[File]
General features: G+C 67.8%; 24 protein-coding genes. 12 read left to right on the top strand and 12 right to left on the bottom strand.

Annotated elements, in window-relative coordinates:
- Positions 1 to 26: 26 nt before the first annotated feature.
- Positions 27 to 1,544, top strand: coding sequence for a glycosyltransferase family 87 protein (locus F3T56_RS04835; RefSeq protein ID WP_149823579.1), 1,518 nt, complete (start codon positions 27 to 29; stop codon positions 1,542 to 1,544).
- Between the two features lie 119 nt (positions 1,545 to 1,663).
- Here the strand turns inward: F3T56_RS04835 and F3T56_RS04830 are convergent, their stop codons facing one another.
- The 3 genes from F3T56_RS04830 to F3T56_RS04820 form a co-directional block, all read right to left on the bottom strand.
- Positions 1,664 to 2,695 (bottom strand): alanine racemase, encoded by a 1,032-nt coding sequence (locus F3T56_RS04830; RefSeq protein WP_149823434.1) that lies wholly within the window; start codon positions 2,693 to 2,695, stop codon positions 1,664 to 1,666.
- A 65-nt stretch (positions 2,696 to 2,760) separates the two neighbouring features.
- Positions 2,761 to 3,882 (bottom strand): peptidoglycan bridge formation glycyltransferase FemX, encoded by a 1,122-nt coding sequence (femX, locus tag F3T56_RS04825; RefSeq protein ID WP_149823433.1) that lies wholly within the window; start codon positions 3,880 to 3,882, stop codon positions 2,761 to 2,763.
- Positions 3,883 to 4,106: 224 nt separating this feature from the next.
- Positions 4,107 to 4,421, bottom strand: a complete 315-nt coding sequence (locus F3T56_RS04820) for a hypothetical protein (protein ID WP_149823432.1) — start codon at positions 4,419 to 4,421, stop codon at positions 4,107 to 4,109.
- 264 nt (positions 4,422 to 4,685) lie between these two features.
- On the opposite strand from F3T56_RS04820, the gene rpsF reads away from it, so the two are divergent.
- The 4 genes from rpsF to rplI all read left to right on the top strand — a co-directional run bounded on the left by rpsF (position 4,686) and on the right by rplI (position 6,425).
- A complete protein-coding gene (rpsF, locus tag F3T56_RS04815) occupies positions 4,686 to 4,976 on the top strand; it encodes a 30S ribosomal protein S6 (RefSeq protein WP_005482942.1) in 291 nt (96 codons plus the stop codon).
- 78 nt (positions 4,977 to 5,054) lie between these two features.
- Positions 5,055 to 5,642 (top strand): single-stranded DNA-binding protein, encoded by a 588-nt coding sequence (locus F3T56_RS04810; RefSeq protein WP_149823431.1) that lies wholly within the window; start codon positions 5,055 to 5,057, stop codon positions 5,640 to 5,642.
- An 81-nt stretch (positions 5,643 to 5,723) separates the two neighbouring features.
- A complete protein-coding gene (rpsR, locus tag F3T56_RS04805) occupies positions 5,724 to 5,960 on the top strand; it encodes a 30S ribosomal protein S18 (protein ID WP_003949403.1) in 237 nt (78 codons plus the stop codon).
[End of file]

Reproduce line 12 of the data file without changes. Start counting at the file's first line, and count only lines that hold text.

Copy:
- Positions 4,107 to 4,421, bottom strand: a complete 315-nt coding sequence (locus F3T56_RS04820) for a hypothetical protein (protein ID WP_149823432.1) — start codon at positions 4,419 to 4,421, stop codon at positions 4,107 to 4,109.